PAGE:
International conference organized by Columbia University and École des hautes études en sciences sociales. Supported by the Agence nationale de la recherche (project ChinaSpheres), PSL University, Weatherhead East Asia Institute, Columbia University.
Since the “public sphere” framework first became an object of inquiry in China studies in the 1990s, its limitations and biases have been criticized and discussed on many occasions. They include the difficulty of drawing a clear line between public and private (and the conflictuality inherent in disputing this border) and an overly idealized vision of “rationality” which disqualifies emotions or “uncivil” discourse. At the same time, publicness as a characteristic of a specific set of social practices cannot easily be reduced to another framework. Publications, the circulation of normative preferences and ideas, social emotions, the formation of critical publics, never ceased to play an important role throughout China’s 20th and 21st-century history, including during times of political repression. Why do groups of people work together to publicize their ideas in newspapers, websites, or wall posters despite the risks often involved? Conversely, why do disputes over normative or political preferences play out in public venues and discourses rather than in private? While recent developments around the world suggest that too much confidence has been placed in the rationality of the public sphere, critical engagement with the formation of public opinion and the dialectics of emotions and ideas in the context of global capitalism seems more topical than ever.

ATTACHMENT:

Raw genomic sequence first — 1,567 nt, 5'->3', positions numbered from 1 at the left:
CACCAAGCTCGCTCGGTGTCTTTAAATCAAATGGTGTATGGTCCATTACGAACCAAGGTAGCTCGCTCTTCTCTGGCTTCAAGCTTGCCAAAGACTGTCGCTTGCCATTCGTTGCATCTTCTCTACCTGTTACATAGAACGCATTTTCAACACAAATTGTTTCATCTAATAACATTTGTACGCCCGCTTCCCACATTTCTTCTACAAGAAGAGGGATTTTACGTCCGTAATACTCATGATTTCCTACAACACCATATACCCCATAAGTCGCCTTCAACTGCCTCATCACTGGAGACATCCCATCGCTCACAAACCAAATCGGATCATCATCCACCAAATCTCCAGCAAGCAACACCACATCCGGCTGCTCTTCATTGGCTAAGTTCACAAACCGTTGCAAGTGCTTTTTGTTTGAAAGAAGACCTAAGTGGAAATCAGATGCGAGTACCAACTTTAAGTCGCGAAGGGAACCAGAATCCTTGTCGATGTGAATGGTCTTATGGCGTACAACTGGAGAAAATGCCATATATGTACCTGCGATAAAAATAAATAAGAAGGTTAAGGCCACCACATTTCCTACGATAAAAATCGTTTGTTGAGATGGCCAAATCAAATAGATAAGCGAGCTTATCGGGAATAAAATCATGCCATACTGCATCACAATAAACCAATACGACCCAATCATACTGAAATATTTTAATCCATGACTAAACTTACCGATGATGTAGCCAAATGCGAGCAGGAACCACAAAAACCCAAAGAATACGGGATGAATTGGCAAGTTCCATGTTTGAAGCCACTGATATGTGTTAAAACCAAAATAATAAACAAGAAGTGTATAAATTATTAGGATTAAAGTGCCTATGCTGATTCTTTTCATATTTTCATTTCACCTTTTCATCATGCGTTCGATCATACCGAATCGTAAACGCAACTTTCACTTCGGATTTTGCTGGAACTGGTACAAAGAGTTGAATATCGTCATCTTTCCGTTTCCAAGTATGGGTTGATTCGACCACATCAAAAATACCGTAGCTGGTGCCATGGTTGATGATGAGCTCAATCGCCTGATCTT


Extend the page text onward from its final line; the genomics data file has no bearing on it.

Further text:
For these reasons, we plan to revisit the notion of publicness at different points in 20th and 21st century China, based on the study of publicly disseminated texts (in the broadest sense), the institutional vectors that allow them to circulate, and the publics or discursive communities associated with them. We plan to raise some of the following questions: How did discussions of intellectual and political issues become public and filter through society in China’s changing political contexts? How did the venues for dissemination of critical discourse and formation of public opinion vary in different institutional contexts and media forms? How did private economic interests contribute to disseminating such debates? How do discourses circulate between different media and different levels or scales of publicness, for example from unofficial to official publications, or from extraterritorial (sometimes global) to national or local settings (or vice-versa)?
Publicness will be examined a variety of empirical configurations: historical (Republican era, Mao era, contemporary China), geographical (Mainland China, Hong Kong, Taiwan), political (democratic, authoritarian, colonial), and medial (print, cinema, internet). We also pay attention to linguistic and ethnic differences and translation to examine how publicness is formed in multi- or translinguistic settings, such as Tibet. Comparisons between these cases may challenge assumptions about the respective roles of critical discourse, emotions and norms in each context. Publicness as a dimension of social interaction and practice, challenged sometimes by the state, sometimes by the market, is rarely a given; rather it appears as the result of discursive (sometimes contentious) strategies by individuals or groups; it is not a tool but often a goal in itself.
We will bring together different disciplinary perspectives ranging from humanities and media studies to intellectual and social history, sociology and political science. Papers may present empirical research on specific cases or more synthetic assessments of theoretical issues of publicness, or a combination of both.